Nearly all of Arundown’s activities fall under the heading of Target Archery. Apart from quite a large number of Americans who are Bowhunters, and of course a few scattered traditional populations who still hunt for their food with bows, most of the World’s Archers are Target Archers. This type of Archery is the Olympic Discipline (although that is restricted to one type of Bow) and also includes a number of Continental and World Championships and Professional Events which allow several other designs of bow. The second largest Discipline, Field Archery, is intended to be a simultated, humane, form of Hunting, but actually owes more to Target Archery than real Hunting.
In Target Archery, the Archers shoot arrows from a marked shooting position at some form of printed ‘face’ mounted on a Butt or Boss which is designed to stop the arrows safely, set at a specified distance away. Shots are scored according to how near to the centre of the face the arrows hit. Generally archers shoot several dozen arrows at several set distances. In competition the distance(s) from shooting line to target, and the number of arrows shot at each distance, are formally laid down in the Rules of Shooting, each formula being known as a ‘Round’.
One of the factors which makes Archery lower-cost than many other Projectile Sports is that the arrows are re-cyclable (even traditional hunters are careful to retrieve all their arrows), so in shooting a Round, the Archers shoot a specified number of arrows (usually three, or five, or six), and then go to the target to note and write down the score for each arrow before pulling them out and returning to the Shooting Line to shoot the same number again. This process is called ‘Shooting an End’, which makes sense if you know that all archers used to set up their shooting range with targets at both ends, facing each other. They would shoot at one set of targets, walk up to the targets to score and then turn round and shoot back in the opposite direction, shooting three or six arrows from each end of the range. Traditional Longbow Archers still shoot some competitions this way.
Few rounds involve less than 72 shots, or less than two distances, but because of the popularity of the Olympic Competition Round, more archers are now shooting Rounds with fewer shots and just one distance. County, Regional, and National Championships over the last century and a half almost invariably comprised twelve dozen (144) shots, over either three or four distances; and for the Senior Archers the greatest distance for the Gentlemen was 100 yards or 90 metres, and 80 yards or 70 metres for the Ladies. Now the World Archery / Olympic distance of 70 metres is becoming more widespread.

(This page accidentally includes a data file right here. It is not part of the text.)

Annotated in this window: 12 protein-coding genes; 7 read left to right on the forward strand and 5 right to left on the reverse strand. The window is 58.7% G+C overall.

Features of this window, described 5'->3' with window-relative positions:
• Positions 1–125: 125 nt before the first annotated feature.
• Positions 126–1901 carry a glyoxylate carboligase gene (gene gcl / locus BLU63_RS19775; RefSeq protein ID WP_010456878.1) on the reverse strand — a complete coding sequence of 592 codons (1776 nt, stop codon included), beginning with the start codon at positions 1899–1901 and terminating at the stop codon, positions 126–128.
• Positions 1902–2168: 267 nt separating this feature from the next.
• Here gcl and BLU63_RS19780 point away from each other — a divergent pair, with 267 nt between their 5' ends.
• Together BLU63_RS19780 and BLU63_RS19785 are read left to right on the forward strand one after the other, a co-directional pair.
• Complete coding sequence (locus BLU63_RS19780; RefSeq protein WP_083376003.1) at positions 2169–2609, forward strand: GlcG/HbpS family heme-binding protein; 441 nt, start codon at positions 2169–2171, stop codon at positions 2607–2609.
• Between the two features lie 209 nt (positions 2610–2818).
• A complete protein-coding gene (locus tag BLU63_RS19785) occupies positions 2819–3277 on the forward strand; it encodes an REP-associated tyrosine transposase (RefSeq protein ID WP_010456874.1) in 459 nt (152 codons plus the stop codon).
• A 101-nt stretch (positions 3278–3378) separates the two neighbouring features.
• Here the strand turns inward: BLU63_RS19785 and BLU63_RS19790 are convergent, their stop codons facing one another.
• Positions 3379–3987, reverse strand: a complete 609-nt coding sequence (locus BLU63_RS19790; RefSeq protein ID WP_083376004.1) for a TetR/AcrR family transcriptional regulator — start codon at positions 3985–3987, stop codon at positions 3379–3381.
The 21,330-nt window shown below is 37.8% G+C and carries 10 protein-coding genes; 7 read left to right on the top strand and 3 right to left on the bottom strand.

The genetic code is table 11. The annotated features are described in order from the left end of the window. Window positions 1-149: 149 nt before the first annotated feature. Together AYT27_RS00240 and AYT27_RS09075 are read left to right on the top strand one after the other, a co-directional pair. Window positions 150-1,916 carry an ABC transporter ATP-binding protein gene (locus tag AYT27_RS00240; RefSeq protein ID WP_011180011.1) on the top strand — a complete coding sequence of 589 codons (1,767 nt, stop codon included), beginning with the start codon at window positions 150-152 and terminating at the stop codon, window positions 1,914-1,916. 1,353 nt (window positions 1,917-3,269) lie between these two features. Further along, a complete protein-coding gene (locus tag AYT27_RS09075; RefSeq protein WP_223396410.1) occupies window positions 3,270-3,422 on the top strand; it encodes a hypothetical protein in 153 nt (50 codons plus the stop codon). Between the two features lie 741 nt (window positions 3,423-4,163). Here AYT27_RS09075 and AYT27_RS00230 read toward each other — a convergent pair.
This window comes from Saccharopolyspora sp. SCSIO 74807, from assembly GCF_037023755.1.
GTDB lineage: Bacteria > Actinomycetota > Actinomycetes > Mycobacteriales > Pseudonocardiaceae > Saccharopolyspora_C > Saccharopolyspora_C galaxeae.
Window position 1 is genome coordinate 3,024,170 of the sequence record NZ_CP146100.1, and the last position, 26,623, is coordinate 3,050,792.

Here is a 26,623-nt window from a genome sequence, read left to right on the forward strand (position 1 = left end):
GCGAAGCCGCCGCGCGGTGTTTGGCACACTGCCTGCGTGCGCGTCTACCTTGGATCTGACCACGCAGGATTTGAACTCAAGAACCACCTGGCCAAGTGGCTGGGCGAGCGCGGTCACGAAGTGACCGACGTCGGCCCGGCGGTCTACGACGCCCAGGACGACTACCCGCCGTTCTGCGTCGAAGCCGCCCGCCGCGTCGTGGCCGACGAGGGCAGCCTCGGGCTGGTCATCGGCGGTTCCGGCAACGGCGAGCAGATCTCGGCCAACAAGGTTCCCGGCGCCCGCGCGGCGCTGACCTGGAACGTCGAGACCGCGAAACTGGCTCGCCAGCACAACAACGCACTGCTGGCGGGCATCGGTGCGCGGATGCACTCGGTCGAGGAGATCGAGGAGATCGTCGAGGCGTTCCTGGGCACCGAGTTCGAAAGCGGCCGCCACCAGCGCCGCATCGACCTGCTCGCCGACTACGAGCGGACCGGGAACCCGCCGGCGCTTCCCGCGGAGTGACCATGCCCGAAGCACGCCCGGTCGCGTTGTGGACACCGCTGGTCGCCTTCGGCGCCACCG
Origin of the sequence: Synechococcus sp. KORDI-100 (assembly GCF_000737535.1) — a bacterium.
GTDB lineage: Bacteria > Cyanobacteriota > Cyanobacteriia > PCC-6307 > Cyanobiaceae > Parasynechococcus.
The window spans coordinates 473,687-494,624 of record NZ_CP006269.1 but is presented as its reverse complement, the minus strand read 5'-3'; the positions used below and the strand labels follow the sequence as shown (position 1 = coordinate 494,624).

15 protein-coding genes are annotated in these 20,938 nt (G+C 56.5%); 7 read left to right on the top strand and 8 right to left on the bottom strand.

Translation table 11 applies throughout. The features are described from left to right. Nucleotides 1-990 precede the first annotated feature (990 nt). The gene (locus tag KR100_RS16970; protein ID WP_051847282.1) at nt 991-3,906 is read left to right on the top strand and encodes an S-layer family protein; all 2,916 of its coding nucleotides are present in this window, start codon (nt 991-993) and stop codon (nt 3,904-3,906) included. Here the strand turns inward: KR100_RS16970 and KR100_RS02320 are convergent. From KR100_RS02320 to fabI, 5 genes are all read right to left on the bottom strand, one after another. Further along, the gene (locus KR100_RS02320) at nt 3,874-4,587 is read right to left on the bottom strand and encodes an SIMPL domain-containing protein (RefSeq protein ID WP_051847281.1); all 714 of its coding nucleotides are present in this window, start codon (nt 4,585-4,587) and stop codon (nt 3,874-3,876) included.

For Junior Archers the distances are shorter, as little as 10 metres for youngest group, with distances increasing with age until at 19 years the archers are classed as Seniors.
Target Archery is carried out Outdoors and Indoors, usually according to whether Summer or Winter time. The commonest indoor distance is 20 yards / 18 metres, but if the hall is large enough, there are recognised Rounds at 25 metres and 30 yards. Targets are smaller than outdoors. For the most part, Seniors and Juniors, Ladies and Gents all shoot the same distances, with some concessions for beginners and the very small.
Arundown hosts two Indoor Tournaments each year in the Sports Hall of the Angmering School. The events are well suited to newcomers to competitive archery – but also bring in high achievers too, the picture below includes a participant in the 2016 Rio Olympics, an International-Level Field Archer, and at least three County and Regional Champions.
Outdoor Archery tends to be greatly influenced by the weather, particularly by the wind, which is often a feature of Sussex Coastal Weather. Indoors is dry and still. It gives everyone an opportunity to develop their ‘pure’ shooting style, and to set-up and ‘tune’ their equipment.
For more details about Outdoor rounds and distances, go to the Outdoor section of our Archery Rounds page.
For more details about Indoor rounds and distances, go to the Indoor section of our Archery Rounds page.